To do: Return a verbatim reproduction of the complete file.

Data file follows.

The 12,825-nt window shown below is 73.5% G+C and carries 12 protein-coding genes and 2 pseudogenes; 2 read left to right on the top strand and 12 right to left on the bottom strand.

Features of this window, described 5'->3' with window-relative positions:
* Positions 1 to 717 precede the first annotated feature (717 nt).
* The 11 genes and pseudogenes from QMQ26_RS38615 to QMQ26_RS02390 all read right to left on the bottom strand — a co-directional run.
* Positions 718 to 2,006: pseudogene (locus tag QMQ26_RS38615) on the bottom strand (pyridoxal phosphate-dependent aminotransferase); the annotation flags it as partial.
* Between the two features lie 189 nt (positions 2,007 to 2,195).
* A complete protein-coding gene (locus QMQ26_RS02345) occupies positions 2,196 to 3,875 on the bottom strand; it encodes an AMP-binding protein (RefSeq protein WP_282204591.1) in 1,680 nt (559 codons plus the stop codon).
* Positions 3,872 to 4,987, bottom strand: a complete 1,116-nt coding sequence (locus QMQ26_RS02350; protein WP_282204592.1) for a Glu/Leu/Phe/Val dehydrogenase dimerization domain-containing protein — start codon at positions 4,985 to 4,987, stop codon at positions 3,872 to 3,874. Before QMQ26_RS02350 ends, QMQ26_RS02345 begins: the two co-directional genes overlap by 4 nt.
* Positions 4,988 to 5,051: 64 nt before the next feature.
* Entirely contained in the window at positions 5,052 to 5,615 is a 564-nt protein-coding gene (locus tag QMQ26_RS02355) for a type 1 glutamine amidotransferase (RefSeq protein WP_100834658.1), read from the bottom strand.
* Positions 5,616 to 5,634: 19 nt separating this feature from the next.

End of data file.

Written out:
The 12,825-nt window shown below is 73.5% G+C and carries 12 protein-coding genes and 2 pseudogenes; 2 read left to right on the top strand and 12 right to left on the bottom strand.

Features of this window, described 5'->3' with window-relative positions:
* Positions 1 to 717 precede the first annotated feature (717 nt).
* The 11 genes and pseudogenes from QMQ26_RS38615 to QMQ26_RS02390 all read right to left on the bottom strand — a co-directional run.
* Positions 718 to 2,006: pseudogene (locus tag QMQ26_RS38615) on the bottom strand (pyridoxal phosphate-dependent aminotransferase); the annotation flags it as partial.
* Between the two features lie 189 nt (positions 2,007 to 2,195).
* A complete protein-coding gene (locus QMQ26_RS02345) occupies positions 2,196 to 3,875 on the bottom strand; it encodes an AMP-binding protein (RefSeq protein WP_282204591.1) in 1,680 nt (559 codons plus the stop codon).
* Positions 3,872 to 4,987, bottom strand: a complete 1,116-nt coding sequence (locus QMQ26_RS02350; protein WP_282204592.1) for a Glu/Leu/Phe/Val dehydrogenase dimerization domain-containing protein — start codon at positions 4,985 to 4,987, stop codon at positions 3,872 to 3,874. Before QMQ26_RS02350 ends, QMQ26_RS02345 begins: the two co-directional genes overlap by 4 nt.
* Positions 4,988 to 5,051: 64 nt before the next feature.
* Entirely contained in the window at positions 5,052 to 5,615 is a 564-nt protein-coding gene (locus tag QMQ26_RS02355) for a type 1 glutamine amidotransferase (RefSeq protein WP_100834658.1), read from the bottom strand.
* Positions 5,616 to 5,634: 19 nt separating this feature from the next.